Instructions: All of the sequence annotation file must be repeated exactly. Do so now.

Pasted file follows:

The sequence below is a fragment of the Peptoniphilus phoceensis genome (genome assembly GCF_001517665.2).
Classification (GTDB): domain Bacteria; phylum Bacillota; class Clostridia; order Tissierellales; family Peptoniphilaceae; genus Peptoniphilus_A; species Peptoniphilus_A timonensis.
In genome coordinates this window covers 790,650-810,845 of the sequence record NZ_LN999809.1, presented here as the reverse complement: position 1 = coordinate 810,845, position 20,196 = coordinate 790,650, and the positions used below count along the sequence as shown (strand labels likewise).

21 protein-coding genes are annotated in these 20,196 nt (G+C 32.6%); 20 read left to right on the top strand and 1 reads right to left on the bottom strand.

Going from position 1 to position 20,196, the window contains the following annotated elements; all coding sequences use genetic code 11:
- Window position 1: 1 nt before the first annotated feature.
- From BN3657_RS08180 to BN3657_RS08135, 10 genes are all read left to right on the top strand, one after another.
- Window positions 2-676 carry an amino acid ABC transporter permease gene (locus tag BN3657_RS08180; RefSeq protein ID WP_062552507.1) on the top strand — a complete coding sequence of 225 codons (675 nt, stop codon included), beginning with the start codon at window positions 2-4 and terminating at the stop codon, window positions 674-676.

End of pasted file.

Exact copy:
The sequence below is a fragment of the Peptoniphilus phoceensis genome (genome assembly GCF_001517665.2).
Classification (GTDB): domain Bacteria; phylum Bacillota; class Clostridia; order Tissierellales; family Peptoniphilaceae; genus Peptoniphilus_A; species Peptoniphilus_A timonensis.
In genome coordinates this window covers 790,650-810,845 of the sequence record NZ_LN999809.1, presented here as the reverse complement: position 1 = coordinate 810,845, position 20,196 = coordinate 790,650, and the positions used below count along the sequence as shown (strand labels likewise).

21 protein-coding genes are annotated in these 20,196 nt (G+C 32.6%); 20 read left to right on the top strand and 1 reads right to left on the bottom strand.

Going from position 1 to position 20,196, the window contains the following annotated elements; all coding sequences use genetic code 11:
- Window position 1: 1 nt before the first annotated feature.
- From BN3657_RS08180 to BN3657_RS08135, 10 genes are all read left to right on the top strand, one after another.
- Window positions 2-676 carry an amino acid ABC transporter permease gene (locus tag BN3657_RS08180; RefSeq protein ID WP_062552507.1) on the top strand — a complete coding sequence of 225 codons (675 nt, stop codon included), beginning with the start codon at window positions 2-4 and terminating at the stop codon, window positions 674-676.